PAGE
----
Even the validity of "Windows" as a trademark is dubious. The application was rejected a number (2 or 3) of times before being accepted, on the grounds that windows was a generic term in common use in computing. I wonder what changed the minds of the USPTO? What a pity Lindows was too small a company to pursue their legal case to the bitter end. Windowing systems and the windows they produce were not uncommon before MS ever saw the light, making the expression generic. Are my Linux machines not windowing machines and thus non-MS Windows?
Where I sit at the moment there are 3 power plants within 5 miles.
1 thermal, 1 geothermal and 1 hydro.
The thermal runs on waste from timber processing, wood grown in plantations with a relatively short turn over time so it is renewable "bio-fuel".
Total fossil fuel CO2 emissions (um suck teeth, carry 1, times 3) round about, erm, zero.
These cars would be very useful to reduce imports of fossil fuels and to replace the rapidly decreasing local production of same.
Jezza had a Lightning, but the local council complained and he had to get rid of it. Admittedly he never used it, but it did look spectacular in his front yard, as long as you disregard the ruts that the tyres made in the lawn.
I wonder if his Lightning was "leccy", it was made by English Electric :-)
First we have to accept some assumptions:
The velocity of light is constant.
Short wavelength light has more energy than long wavelength light.
I posit that light is affected by gravity (hence the bending of light around a massive object) and also by friction (forcing its way through dark matter and even not dark matter). The only way that this could show is if the light loses energy, but as the velocity is constant then the energy change would show as a red shift. Note that this would be a function of distance only, not of the velocity of the originating source.
Could this shown experimentally, the essence of good science? Possibly, in the case of friction. Create a long, straight, level pressure vessel. At one end place a laser and at the other a very accurate spectrophotometer. Evacuate the vessel, fire the laser and measure the wavelength of the light. Next fill the vessel with a mixture of hydrogen and helium, which I understand to be the main gases present in the universe. (There is a weakness here as the interstellar hydrogen is nascent hydrogen, not molecular hydrogen as we have on Earth.) Fire the laser again at increasing pressures to mimic greater and greater interstellar distances, and measure the wavelength of the incident light at each firing. If (big if) the wavelength lengthens (red shifts/loses energy) it would indicate that velocity of the originating source is not the only possible explanation of red shifting. Instead we would have a repeatable experimental indication that distance and not velocity is the/a cause of red shifting. The Doppler shift theory has, to my knowledge, never been experimentally verified, merely accepted as being the "thing".
I (not an astronomer) have never been happy with the "Big Bang" theory. It goes against the concepts of eternal and infinite. What was there before the big bang? What is there beyond the limits of the big bang? If the universe was relatively compacted at the time of the big bang was it small enough to create the mother of all black holes enclosing the entire universe, and as such are we still inside it?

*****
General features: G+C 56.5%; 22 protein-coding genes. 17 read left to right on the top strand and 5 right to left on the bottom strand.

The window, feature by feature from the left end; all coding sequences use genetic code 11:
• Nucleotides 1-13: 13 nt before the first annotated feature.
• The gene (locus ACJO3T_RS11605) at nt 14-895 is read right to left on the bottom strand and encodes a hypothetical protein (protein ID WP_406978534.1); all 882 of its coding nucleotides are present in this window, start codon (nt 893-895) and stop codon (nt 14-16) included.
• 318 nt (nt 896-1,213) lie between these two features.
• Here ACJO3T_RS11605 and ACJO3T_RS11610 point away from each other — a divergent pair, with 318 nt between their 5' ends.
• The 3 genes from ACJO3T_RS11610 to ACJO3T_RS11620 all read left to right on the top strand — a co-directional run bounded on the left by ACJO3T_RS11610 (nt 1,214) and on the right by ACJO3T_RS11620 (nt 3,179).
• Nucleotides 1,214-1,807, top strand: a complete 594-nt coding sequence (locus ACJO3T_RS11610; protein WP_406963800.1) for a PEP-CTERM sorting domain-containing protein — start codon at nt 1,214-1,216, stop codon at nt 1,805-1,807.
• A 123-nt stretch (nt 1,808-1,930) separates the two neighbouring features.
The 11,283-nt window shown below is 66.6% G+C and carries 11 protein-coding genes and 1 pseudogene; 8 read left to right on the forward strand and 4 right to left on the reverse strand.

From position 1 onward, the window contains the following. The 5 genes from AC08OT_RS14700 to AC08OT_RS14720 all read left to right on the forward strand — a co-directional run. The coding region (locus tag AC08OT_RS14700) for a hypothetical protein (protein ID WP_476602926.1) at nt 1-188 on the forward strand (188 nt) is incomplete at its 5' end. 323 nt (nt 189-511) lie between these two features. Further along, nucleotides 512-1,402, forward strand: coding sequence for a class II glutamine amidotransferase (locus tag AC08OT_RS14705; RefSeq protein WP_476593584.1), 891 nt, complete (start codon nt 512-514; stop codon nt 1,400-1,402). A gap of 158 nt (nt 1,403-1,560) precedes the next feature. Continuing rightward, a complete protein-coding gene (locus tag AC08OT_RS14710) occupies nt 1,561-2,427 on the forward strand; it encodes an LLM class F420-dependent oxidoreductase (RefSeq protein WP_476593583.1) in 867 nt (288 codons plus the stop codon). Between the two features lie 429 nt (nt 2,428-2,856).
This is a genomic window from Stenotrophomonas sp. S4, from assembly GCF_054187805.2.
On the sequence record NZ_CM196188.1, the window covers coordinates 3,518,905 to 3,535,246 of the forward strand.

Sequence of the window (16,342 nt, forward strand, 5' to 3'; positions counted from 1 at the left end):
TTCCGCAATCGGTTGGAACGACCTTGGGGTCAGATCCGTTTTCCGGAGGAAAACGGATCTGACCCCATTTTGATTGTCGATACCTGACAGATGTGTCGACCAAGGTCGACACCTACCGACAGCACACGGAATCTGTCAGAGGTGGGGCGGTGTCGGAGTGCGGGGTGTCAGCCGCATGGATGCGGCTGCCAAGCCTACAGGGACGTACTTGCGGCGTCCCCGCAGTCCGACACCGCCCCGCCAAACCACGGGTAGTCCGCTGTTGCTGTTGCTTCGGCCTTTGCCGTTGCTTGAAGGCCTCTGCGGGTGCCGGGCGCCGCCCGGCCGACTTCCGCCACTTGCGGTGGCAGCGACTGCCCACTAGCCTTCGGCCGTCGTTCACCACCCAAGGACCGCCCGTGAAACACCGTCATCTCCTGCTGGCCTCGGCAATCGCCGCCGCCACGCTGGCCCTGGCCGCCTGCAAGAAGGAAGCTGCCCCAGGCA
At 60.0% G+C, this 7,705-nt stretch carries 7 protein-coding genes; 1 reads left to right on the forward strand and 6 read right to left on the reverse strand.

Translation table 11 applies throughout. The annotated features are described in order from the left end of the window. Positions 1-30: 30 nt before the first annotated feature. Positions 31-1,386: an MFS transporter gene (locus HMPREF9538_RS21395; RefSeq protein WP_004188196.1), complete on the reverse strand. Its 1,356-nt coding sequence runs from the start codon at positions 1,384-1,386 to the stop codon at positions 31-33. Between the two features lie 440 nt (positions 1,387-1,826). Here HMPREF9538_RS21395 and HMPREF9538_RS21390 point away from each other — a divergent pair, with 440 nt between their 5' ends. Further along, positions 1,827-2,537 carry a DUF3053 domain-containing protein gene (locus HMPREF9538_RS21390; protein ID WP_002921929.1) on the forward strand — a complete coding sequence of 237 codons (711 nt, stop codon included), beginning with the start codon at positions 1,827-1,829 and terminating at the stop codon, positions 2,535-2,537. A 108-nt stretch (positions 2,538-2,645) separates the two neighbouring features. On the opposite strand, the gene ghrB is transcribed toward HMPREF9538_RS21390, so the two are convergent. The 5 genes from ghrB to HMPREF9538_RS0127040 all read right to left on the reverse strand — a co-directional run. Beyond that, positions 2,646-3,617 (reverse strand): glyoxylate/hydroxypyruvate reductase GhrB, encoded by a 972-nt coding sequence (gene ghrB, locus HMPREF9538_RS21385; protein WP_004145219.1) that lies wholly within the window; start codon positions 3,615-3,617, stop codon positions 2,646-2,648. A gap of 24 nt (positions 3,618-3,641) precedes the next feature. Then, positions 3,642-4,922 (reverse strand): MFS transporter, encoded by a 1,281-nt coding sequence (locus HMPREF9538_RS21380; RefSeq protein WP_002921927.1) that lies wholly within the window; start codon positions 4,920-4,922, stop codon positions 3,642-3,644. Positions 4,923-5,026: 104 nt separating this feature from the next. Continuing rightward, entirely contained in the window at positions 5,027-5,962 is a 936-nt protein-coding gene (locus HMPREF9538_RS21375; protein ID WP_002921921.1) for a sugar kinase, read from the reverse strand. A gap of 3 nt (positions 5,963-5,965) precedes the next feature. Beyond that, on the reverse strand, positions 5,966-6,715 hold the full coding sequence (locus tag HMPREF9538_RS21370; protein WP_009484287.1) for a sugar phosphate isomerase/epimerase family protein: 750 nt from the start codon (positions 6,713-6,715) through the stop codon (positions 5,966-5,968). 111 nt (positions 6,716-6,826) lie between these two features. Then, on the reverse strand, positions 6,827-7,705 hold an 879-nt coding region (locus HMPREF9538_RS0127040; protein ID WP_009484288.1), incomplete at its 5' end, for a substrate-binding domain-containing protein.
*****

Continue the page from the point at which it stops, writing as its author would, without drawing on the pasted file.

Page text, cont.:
Neither Oz nor NZ are really the Antipodes, greater or lesser. The Antipodes are a group of small islands to the SSE of NZ.
Next, a question or two. As much internet traffic from here in NZ has to travel through Oz servers, will this "Great firewall of Oz" affect NZ traffic speeds and content? If so, does this represent a "Restraint of trade"?
Perhaps these Oz pollies don't realise that they cannot act in isolation in an integrated world.
Hacking is NOT an offence, of any description. If that was so then Linus and Richard would be in gaol for "hacking military computers". I've heard that Gnu/Linux is quite popular on US military computers. What you are talking about is "cracking", and only a crackhead or reporter would make this elementary error.
The MSOffice 2007 file format is NOT ISO/IEC 29500! It may have started out that way but at the BRM there were more than 1000 changes made. (I will ignore the furore that the passing of this "standard" created).
MS themselves are going to fully support ODF (ISO/IEC 25600) before supporting their own "standard". There is currently no timeline published by MS as to when, if ever, they will support ISO/IEC 29500.
Since when has Rob Enderle been independent? Any-one remembering his coverage of the early part of the SCO fiasco knows that he is a "gun for hire", who will say whatever his paymasters require of him. Even the website of his "consulting" company, The Enderle Group" makes this quite clear.
This is just another example of "Microsoft is marvelous" by a organisation (the Beeb) that should be totally neutral, but that seems to be the way of the world unfortunately.
Did they test the responses say a year after the system has been in use? I would hazard a guess that a new install of XP with no additional overheads (antivirus, spyware) would be much faster than an old install with the necessary extras running. We've all seen how all MS OS's need to be reinstalled regularly to maintain any performance.